The federal government is allocating doses to states based on their population, and leaving it to states to decide how to distribute it.

Read the full story: Oregon has its first doses of Paxlovid. Here’s where it’s going.

Supreme Court halts Biden’s COVID vaccine-or-test mandate for large companies

The Supreme Court on Thursday stopped the Biden administration from enforcing a requirement that employees at large businesses be vaccinated against COVID-19 or undergo weekly testing and wear a mask on the job.

At the same time, the court is allowing the administration to proceed with a vaccine mandate for most health care workers in the U.S.

The court’s conservative majority concluded the administration overstepped its authority by seeking to impose the Occupational Safety and Health Administration’s vaccine-or-test rule on U.S. businesses with at least 100 employees. More than 80 million people would have been affected.

“OSHA has never before imposed such a mandate. Nor has Congress. Indeed, although Congress has enacted significant legislation addressing the COVID–19 pandemic, it has declined to enact any measure similar to what OSHA has promulgated here,” the conservatives wrote in an unsigned opinion.

Read the full story: Supreme Court halts Biden’s COVID vaccine-or-test mandate for large companies

Oregon to deploy additional National Guard help to hospitals

Current hospitalizations in Oregon are over 700 and daily COVID-19 case counts are alarmingly high. Gov. Kate Brown announced Wednesday that she’s sending 700 more National Guard members to Oregon hospitals, for a total of more than 1,200. Brown originally announced the deployment of 500 members on Jan. 7.

On social media, the governor wrote: “Thank you, once again, to our Guard members, their families, and their employers for this sacrifice and support. As they step up yet again, I am asking all Oregonians to continue to do your part. Get vaccinated, get boosted, wear your masks, and stay home when you are sick.”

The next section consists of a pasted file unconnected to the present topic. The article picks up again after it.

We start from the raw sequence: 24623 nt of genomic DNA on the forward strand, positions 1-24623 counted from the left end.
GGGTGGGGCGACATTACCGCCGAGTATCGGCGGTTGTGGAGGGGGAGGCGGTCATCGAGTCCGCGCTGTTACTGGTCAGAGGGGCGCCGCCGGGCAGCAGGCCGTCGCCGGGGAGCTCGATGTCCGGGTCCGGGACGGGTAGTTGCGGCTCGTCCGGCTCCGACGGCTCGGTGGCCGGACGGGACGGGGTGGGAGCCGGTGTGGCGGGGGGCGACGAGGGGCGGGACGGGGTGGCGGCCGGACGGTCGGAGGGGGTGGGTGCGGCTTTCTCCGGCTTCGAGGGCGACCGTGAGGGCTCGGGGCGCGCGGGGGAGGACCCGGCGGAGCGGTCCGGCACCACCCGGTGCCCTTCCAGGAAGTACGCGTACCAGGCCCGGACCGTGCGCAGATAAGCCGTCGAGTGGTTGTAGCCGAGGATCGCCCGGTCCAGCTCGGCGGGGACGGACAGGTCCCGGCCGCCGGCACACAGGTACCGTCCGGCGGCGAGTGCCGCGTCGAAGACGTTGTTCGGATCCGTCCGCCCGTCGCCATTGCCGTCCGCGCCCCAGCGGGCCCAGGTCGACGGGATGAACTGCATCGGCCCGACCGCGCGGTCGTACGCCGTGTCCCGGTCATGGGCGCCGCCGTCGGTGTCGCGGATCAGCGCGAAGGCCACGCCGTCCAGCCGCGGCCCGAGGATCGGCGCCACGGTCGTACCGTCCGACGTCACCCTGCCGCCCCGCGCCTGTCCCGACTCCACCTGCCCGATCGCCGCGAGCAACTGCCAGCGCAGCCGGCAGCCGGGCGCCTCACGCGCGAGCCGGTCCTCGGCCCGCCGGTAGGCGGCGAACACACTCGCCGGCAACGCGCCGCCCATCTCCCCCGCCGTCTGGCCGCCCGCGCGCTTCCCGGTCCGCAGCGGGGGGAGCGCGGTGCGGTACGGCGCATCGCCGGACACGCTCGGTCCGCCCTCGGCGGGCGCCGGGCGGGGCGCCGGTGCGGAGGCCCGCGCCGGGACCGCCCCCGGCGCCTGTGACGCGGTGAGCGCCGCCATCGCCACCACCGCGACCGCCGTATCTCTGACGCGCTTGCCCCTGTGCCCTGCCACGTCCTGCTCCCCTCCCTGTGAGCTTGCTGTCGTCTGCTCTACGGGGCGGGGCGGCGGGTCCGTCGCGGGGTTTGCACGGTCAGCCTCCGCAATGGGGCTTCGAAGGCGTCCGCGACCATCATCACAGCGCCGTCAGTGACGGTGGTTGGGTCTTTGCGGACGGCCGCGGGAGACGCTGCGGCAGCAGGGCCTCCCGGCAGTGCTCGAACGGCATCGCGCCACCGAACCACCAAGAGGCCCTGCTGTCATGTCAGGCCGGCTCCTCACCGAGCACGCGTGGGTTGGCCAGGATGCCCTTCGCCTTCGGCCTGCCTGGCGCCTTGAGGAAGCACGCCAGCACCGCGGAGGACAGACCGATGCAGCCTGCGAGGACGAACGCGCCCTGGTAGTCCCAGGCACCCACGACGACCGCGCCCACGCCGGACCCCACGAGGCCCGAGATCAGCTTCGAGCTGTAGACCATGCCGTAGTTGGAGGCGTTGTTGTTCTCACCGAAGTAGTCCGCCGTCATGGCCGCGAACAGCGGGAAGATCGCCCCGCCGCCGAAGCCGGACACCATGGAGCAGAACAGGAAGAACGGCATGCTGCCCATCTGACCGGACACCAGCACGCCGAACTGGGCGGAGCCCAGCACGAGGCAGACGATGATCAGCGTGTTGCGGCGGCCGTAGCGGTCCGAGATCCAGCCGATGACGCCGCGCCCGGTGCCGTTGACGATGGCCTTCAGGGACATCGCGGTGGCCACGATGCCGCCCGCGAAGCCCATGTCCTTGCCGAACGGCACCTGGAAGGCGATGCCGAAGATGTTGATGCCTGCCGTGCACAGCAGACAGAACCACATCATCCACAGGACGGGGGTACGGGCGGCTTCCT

More than 50 hospitals will receive help.

Blood shortage in Oregon leads to delayed surgeries and procedures

The American Red Cross has declared its first-ever national blood crisis.

Hospitals in the Portland area struggled with blood shortages before the first case of COVID-19 struck the region, according to Dr. Rachel Cook, the quality director of the bone marrow and stem cell transplant program at Oregon Health & Science University.

Now, two years into the pandemic, hospitals in the region are facing the worst blood shortage they’ve seen in over a decade.

Hospitals now have to prioritize their limited supply of blood and platelets to those who are actively bleeding, or undergoing emergency surgeries.

According to the Red Cross, the decline in donations coincided with the outbreak of the delta variant of COVID-19. With omicron on its tail, blood drives are being canceled and there have been staffing shortages.

Read the full story: Blood shortage hitting Oregon hospitals as Red Cross declares crisis

COVID pandemic strains Oregon’s public defense system

Dozens of criminal defendants in Oregon are currently facing charges without a defense attorney.

According to the Office of Public Defense Services, more than 45 people who qualify for a public defender don’t have one. As of last week, 19 were in custody on pre-trial offenses.

An increase in crime in some counties and nearly two years of the global pandemic have contributed to a strain on Oregon’s criminal justice system. Though the larger issue, public defenders argue, is a public defense system that has long been understaffed, overworked and inefficient.

Read the full story: Oregon’s public defense system falters as pandemic continues

This is a developing story. Watch for updates throughout the day.

The Associated Press and Jefferson Public Radio’s Sophia Prince contributed to this report.